REEM ’09: The Convergence of Technology, Policy and Markets

California Businesses Seek to Form Renewable Energy Partnerships in Emerging Markets


Emerging market countries offer fertile ground for the growth of renewable energy projects. They have ample supplies of renewable energy resources (solar, wind, biomass, geothermal, etc) matched by a rapidly growing demand for energy. But what they often lack are the government policies, technology and capital resources to make these projects a reality.
By contrast, many areas in developed countries, and especially California, offer an abundance of these resources, and are often best positioned to lend a hand. To bring together these California resources with emerging market demand, the California-based Center for International Trade Development (CITD) played matchmaker this week, hosting the inaugural Renewable Energy in Emerging Markets conference (REEM09) in San Francisco. The CITD is a non-profit association that serves as a bridge connecting California businesses with the global marketplace.

Interact, Network, and Create Partnerships
The Bay-area chapter of the CITD, led by its Executive Director, Richard Soyombo, developed and hosted the REEM09 conference, which focused on the emerging areas of Africa, Latin America and the Caribbean. Representatives from 35 countries in these regions attended, most from the various government agencies that deal with development and energy. Local attendees included federal and California state policy makers, clean-tech companies and capital firms.
In the press conference preceding the event, Mr. Soyombo commented:

By looking at the existing markets, we will be able to compare what works and what doesn’t here in the United States, identify solutions and, most importantly, create an environment where individuals and organizations will interact, network and create partnerships, on a global scale.

REEM%20Conf.jpgWith so much ground to cover, the conference stretched over three days (April 27 – 29). On Day 1, the visiting leadership participated in site visits to local facilities to learn first hand how the US applies renewable energy policies and technologies. On Days 2 and 3, presentations by government and business leaders covered the technologies, strategies and solutions that will be required to implement and sustain renewable energy projects.
Several presenters described the drivers for these projects as the need to increase sustainable development and local job creation, provide energy security, and achieve the reduction of greenhouse gas (GHG) emissions. Technology and capital are only part of the picture, though. An often-repeated theme in the conference emphasized the importance of governments to create a favorable regulatory environment. California’s AB32 legislation passed in 2006 to reduce GHG emissions was offered as a model.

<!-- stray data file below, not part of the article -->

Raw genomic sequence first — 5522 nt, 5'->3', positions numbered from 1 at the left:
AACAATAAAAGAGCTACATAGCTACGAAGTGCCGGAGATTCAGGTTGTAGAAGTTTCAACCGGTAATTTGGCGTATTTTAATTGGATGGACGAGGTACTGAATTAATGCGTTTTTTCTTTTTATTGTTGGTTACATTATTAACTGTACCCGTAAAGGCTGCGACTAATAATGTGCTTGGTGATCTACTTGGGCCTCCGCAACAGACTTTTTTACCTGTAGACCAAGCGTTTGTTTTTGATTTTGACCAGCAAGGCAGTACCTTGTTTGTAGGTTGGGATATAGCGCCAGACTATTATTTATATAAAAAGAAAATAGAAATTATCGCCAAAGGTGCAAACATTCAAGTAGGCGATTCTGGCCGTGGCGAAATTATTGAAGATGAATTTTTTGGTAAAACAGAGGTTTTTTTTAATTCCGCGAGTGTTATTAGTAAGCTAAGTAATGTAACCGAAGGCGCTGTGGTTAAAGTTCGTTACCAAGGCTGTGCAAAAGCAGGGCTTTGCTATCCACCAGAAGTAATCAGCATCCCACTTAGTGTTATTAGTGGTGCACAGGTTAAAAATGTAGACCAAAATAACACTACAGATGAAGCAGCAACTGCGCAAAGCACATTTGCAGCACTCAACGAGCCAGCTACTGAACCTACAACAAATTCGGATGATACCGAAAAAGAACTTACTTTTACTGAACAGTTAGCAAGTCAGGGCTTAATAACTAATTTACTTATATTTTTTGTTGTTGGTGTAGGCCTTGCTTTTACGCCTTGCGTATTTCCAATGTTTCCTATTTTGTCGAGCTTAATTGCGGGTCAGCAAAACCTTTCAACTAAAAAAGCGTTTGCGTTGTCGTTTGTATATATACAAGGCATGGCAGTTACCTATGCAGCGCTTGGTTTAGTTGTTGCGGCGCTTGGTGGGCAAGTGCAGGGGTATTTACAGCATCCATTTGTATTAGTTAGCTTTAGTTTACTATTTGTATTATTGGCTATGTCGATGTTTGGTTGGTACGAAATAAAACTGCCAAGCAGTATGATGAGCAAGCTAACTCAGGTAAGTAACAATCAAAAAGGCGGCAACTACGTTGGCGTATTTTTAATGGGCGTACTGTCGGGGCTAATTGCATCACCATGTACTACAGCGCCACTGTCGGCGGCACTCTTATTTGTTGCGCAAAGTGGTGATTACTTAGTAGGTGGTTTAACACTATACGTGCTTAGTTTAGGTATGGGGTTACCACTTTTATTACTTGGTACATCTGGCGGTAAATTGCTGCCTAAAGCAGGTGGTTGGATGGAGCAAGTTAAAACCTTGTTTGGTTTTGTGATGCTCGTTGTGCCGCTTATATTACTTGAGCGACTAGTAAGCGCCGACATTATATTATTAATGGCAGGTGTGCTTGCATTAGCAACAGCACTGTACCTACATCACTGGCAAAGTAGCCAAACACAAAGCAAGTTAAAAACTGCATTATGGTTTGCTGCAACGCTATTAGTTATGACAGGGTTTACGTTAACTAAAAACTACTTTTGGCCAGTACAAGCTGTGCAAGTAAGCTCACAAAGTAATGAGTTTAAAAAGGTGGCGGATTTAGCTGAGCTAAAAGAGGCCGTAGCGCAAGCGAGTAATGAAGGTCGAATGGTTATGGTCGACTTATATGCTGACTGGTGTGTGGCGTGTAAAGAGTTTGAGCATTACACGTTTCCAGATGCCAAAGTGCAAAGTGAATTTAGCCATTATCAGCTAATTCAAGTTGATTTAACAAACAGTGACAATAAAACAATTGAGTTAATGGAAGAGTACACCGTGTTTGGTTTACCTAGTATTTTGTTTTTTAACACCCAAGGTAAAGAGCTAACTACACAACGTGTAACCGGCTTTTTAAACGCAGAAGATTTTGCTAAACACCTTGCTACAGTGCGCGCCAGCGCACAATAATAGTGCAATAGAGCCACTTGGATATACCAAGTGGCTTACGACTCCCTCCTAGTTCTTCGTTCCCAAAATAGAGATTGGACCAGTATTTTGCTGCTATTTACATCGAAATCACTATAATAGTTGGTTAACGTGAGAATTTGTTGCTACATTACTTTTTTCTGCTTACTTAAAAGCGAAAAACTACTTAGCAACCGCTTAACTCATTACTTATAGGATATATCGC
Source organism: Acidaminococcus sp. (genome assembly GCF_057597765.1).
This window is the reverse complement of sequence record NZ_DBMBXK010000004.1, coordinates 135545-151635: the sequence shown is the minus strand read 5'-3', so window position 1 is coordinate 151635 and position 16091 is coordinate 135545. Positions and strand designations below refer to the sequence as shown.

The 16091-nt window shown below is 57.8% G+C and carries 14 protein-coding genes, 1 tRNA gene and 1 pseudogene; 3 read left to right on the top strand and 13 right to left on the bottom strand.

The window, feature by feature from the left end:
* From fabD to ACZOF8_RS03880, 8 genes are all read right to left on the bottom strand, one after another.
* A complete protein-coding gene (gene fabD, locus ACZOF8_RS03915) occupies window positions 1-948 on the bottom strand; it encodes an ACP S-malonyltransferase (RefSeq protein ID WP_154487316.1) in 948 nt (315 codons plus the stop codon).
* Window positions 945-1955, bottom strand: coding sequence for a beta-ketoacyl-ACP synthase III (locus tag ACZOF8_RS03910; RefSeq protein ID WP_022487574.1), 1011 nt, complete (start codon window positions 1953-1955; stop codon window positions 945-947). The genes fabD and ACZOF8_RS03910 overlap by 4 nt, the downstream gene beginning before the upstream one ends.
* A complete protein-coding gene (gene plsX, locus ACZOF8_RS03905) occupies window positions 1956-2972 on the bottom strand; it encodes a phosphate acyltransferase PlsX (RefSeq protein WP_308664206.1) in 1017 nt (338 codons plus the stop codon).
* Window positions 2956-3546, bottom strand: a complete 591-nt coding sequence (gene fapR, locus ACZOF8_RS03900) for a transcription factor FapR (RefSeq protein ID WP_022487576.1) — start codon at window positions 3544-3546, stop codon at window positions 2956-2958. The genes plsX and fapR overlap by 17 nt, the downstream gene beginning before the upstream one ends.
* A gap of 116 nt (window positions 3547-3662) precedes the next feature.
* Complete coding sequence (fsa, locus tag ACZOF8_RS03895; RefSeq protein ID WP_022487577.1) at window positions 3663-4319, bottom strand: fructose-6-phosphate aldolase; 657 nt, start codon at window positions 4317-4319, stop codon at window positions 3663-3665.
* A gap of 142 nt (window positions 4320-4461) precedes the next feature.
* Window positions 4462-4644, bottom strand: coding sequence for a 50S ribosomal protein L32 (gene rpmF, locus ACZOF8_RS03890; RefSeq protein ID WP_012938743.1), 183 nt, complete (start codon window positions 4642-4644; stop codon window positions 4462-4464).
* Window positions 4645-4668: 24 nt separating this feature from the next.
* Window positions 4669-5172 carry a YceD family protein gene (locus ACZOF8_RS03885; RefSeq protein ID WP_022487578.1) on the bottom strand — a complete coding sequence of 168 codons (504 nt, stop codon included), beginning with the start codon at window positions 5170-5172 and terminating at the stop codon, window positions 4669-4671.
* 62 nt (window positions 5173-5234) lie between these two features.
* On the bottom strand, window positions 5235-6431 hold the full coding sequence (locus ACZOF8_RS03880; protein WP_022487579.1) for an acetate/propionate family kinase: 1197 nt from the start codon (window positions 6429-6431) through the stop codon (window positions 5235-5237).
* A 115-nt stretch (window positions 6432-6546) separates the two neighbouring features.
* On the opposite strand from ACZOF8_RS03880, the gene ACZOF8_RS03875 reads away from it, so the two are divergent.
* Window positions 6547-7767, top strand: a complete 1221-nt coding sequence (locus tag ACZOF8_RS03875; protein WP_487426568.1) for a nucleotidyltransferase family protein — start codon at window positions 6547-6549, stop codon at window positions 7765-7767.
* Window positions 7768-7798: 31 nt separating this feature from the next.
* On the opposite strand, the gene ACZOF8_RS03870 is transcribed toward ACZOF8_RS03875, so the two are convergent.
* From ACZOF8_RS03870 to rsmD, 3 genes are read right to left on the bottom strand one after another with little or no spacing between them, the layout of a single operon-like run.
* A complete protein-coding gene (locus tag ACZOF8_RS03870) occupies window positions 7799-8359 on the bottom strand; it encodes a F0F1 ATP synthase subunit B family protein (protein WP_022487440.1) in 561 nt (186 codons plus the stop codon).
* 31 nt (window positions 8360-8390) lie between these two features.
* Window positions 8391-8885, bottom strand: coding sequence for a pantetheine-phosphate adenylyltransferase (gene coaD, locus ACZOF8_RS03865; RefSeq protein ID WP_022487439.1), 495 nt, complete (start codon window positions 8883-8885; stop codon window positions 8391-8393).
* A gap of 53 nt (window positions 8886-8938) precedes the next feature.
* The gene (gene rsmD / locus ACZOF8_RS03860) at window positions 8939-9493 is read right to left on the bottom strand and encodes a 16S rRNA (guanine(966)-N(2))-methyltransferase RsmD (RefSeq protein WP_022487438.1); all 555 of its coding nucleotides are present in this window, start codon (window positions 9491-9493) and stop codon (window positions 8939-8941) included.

Travis Bradford, from the Prometheus Institute for Sustainable Development, was the final presenter. He acknowledged the challenges these projects will face, but he encouraged attendees with the reminder that success is a journey that requires continual forward movement toward your goal. Success will be a multi-year process for many, no doubt, and CITD plans to make this an annual event to keep the process moving forward.
Strong Support from Federal, California and San Francisco Government
The process will be helped along with strong support from government at all levels. The City of San Francisco played official conference host, with support from state and federal government agencies. The host committee included United States political officials such as: Speaker of the House Nancy Pelosi, US Senator Barbara Boxer, Congresswoman Jackie Speier, California State Assembly member Jerry Hill and San Francisco Mayor Gavin Newsom.
If you’d like to learn more, presentations and audio files of conference speakers will be available within a few weeks on the REEM09 website. Guatemala has been chosen as next year’s REEM conference location. How much can be accomplished in a year? It could be worth the trip to find out!

Jim Witkin is a writer and researcher based in Silicon Valley focused on business, technology and the environment. His work has been featured in the New York Times and Guardian newspapers on topics that include: sustainable business practices, clean tech, the environment and next generation transportation technologies. He holds an MBA in Sustainable Management from the Presidio Graduate School. Contact him at

Leave a Reply